This is no small accomplishment. Some of these children, says Brown, face traumatic home lives. She points out one boy on court who "has a terrible situation at home. He sometimes needs someone to pull him out and talk to him. He's not necessarily misbehaving because he wants to disrupt everything. He's just a mess himself."
The rules, however, bend for no one. Either you follow directions and respect your coaches and fellow players, or you sit. "But they love playing so much," Brown says, "no one wants to sit."
Parents (or legal guardians) have to qualify for the Portland Public Schools' free or reduced lunch program for their child to join PAST&E's after-school team. (PAST&E also runs a summer program open to a broader swath of players.) And Brown makes clear that the after-school program doesn't just expect a lot from its kids. "We ask a lot of the families. Families have to attend monthly meetings. They have to pick up their kids on time. They have to take it seriously. So the parents are under scrutiny, too. We try to do parent advocacy and parent training."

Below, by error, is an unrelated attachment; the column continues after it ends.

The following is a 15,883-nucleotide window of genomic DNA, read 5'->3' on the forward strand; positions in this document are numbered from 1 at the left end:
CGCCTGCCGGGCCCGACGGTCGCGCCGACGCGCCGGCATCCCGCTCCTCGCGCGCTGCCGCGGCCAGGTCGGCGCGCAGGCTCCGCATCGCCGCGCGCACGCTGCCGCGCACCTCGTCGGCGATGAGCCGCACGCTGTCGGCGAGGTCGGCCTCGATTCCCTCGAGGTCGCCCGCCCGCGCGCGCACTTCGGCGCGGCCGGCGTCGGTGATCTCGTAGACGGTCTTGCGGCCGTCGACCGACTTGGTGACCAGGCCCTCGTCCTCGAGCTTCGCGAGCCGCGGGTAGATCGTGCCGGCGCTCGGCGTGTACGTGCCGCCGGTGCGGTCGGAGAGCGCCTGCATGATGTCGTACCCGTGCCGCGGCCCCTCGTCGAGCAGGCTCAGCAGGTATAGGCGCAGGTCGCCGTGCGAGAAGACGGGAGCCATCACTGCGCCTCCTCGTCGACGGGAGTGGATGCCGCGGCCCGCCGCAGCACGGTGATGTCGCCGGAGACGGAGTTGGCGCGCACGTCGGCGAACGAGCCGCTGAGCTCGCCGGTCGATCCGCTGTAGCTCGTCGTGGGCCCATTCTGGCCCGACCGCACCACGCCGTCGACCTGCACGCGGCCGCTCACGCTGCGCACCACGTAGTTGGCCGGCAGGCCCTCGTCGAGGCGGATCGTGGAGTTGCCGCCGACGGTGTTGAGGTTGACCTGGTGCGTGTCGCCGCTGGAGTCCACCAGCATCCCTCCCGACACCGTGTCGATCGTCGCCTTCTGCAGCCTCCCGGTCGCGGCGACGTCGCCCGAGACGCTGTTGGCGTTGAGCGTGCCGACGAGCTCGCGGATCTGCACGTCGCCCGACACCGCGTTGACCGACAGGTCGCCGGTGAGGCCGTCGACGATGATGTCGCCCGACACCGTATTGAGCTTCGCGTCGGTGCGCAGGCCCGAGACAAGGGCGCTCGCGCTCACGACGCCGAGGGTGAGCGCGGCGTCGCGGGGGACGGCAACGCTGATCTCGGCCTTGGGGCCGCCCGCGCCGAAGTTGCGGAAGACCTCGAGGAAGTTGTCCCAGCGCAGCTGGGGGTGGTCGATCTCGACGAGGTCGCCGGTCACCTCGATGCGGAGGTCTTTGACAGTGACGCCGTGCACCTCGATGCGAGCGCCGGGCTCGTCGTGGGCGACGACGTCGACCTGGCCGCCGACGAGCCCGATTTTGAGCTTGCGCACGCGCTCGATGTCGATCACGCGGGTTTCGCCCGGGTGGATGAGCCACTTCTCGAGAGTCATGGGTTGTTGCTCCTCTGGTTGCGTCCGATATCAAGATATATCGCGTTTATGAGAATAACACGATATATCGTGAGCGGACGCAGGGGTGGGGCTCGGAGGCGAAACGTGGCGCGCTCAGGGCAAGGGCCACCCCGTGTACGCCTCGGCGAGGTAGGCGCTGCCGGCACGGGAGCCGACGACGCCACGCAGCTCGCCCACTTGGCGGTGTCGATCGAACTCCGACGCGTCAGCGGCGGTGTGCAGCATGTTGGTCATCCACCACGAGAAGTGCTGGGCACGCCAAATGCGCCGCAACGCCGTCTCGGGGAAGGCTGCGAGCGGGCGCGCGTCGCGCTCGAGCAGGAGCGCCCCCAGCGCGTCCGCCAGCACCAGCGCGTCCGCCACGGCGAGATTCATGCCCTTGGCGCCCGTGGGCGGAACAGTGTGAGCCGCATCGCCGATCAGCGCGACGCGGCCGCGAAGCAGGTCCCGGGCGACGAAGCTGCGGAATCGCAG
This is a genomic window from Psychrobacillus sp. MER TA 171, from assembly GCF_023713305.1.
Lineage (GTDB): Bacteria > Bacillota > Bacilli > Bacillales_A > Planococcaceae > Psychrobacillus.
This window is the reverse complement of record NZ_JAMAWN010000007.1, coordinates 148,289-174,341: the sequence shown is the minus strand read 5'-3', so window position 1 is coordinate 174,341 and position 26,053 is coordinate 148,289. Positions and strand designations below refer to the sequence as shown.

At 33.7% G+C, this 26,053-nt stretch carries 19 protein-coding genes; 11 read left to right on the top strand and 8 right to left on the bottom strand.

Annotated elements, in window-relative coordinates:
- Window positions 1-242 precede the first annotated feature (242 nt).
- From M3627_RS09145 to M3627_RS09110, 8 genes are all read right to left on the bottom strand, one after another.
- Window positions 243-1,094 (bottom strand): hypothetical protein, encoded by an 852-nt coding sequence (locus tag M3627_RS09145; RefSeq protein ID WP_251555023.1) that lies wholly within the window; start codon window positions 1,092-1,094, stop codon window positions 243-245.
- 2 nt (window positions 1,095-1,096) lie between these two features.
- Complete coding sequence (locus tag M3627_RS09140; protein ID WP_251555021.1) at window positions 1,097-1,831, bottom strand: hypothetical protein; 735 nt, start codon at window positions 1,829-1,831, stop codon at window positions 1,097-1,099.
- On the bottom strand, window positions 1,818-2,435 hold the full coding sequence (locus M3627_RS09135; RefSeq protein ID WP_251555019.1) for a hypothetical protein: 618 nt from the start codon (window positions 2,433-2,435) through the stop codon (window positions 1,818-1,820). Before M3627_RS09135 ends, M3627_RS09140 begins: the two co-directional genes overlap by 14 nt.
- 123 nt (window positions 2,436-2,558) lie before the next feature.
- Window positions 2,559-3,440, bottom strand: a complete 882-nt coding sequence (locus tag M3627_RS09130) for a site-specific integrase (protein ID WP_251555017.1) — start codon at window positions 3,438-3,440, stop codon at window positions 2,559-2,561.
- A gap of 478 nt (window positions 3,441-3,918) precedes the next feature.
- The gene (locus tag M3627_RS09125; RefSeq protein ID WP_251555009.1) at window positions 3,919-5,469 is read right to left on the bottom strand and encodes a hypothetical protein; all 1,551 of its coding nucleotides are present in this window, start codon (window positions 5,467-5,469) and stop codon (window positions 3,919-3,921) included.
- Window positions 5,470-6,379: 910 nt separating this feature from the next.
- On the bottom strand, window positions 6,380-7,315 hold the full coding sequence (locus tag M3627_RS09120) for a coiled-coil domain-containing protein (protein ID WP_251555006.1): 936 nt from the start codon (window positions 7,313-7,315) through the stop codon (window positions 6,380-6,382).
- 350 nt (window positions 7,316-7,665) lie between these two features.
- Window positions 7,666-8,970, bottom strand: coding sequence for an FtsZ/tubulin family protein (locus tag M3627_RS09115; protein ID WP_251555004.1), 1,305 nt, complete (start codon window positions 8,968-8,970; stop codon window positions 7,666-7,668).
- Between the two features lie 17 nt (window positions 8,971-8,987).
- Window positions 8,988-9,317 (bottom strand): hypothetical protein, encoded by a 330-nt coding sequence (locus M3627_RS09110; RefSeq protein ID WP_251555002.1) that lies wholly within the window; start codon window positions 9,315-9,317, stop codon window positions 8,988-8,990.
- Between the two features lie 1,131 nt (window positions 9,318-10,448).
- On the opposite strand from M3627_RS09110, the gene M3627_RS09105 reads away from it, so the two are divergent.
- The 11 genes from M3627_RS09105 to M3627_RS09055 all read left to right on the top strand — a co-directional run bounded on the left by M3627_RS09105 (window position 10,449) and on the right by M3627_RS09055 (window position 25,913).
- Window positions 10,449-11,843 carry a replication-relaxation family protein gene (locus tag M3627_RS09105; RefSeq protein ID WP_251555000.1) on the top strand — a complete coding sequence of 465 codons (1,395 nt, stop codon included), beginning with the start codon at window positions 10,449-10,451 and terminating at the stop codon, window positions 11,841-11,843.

The program's success is obvious as soon as you meet its 30 children, who range from kindergarten students to fifth graders. They know when to wash their hands and when to snap to attention, when to do their homework and, of course, when to grab a racket and hit the court. When a new adult is in attendance, each child approaches, holds out a hand for a good shake, and politely introduces him- or herself.
And fear not, Dr. Spock devotees, their personalities have not been squashed by this discipline. They yelp and playfully chide one another on court. One girl giggles maniacally whenever she hits the ball dead-on. And when a 9-year-old boy is told he has a heckuva forehand, he slides into a stylish end-zone strut. "Just takes practice," he says. "You just gotta practice."
-- Douglas Perry